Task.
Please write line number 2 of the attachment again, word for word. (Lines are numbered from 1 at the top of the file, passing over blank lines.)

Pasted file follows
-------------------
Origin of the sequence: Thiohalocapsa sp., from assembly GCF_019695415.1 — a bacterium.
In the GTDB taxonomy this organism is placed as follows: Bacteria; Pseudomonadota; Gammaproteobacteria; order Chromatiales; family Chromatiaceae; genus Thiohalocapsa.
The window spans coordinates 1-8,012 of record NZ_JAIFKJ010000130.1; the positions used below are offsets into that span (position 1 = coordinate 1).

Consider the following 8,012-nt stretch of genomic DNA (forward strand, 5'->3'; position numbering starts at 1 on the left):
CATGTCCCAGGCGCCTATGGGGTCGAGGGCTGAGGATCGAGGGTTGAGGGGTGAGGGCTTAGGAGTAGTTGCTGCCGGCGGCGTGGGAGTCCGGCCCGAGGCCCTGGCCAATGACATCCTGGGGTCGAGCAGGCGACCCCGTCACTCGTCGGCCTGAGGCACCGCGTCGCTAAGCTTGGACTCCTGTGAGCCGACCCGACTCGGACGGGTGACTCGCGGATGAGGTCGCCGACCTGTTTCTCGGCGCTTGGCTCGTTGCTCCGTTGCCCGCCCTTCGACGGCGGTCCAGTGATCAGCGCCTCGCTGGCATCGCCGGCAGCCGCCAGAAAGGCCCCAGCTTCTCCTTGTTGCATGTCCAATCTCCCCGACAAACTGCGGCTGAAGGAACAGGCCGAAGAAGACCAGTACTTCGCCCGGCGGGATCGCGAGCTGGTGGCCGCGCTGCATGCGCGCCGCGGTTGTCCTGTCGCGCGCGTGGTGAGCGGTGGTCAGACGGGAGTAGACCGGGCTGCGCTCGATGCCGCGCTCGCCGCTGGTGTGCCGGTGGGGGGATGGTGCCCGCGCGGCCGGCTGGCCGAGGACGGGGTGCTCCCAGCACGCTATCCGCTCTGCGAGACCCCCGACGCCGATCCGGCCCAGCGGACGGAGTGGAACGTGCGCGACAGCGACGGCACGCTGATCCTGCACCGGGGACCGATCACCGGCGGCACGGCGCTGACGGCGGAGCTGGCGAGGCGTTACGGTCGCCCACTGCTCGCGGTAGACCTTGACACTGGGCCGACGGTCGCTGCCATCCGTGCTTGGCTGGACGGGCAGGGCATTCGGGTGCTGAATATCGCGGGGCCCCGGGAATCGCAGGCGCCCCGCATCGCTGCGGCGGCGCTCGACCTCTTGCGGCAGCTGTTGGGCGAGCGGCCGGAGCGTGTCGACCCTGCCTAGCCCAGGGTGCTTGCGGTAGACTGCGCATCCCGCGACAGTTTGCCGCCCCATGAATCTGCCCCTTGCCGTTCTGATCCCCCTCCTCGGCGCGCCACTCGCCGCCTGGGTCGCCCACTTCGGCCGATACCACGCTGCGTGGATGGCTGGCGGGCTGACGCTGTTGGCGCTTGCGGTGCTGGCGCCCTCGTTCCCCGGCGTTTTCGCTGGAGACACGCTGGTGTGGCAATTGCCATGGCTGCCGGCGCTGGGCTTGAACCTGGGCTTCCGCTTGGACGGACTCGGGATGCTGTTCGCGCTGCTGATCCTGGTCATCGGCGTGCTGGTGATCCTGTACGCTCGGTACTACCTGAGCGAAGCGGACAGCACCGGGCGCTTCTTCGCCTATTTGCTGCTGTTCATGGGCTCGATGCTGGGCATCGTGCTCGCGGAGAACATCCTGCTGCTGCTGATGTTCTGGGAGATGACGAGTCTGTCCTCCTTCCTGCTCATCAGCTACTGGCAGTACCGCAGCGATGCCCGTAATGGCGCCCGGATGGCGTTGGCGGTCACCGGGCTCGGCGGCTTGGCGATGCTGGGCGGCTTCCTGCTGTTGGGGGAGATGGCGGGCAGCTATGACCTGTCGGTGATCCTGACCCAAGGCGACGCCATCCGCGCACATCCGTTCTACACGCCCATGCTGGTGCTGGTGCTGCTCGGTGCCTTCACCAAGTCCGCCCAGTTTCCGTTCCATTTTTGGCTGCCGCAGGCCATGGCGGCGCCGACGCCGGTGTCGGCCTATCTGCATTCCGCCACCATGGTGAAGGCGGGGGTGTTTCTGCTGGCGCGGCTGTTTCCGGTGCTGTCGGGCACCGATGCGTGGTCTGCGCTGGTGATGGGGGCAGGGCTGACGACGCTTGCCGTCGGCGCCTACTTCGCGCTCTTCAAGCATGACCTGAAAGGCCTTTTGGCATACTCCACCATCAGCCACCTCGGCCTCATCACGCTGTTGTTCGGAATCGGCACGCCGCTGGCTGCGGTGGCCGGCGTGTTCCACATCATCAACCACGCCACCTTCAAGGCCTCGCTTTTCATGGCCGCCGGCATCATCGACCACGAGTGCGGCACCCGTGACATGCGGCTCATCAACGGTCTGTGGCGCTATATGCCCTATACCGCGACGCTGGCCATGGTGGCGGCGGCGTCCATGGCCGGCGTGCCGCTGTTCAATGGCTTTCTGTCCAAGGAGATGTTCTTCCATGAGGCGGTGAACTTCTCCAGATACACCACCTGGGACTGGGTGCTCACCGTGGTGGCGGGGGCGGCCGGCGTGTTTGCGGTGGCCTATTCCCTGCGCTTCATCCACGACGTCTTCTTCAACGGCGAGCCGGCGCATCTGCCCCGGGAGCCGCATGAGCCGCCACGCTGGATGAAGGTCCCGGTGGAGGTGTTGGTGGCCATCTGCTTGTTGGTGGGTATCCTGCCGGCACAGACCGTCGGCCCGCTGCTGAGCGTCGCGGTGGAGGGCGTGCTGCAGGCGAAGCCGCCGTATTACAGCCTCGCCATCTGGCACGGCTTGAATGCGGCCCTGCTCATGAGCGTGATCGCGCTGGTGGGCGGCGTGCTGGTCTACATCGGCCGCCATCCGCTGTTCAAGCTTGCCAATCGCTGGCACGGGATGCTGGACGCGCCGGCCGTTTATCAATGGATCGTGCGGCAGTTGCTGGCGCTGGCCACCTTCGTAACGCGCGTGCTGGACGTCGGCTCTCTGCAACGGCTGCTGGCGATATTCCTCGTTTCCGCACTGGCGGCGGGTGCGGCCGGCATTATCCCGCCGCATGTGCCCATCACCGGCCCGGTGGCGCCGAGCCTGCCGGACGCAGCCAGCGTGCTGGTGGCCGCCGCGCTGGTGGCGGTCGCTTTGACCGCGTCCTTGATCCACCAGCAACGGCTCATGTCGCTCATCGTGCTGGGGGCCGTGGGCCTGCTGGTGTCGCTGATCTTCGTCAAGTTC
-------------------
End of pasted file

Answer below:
In the GTDB taxonomy this organism is placed as follows: Bacteria; Pseudomonadota; Gammaproteobacteria; order Chromatiales; family Chromatiaceae; genus Thiohalocapsa.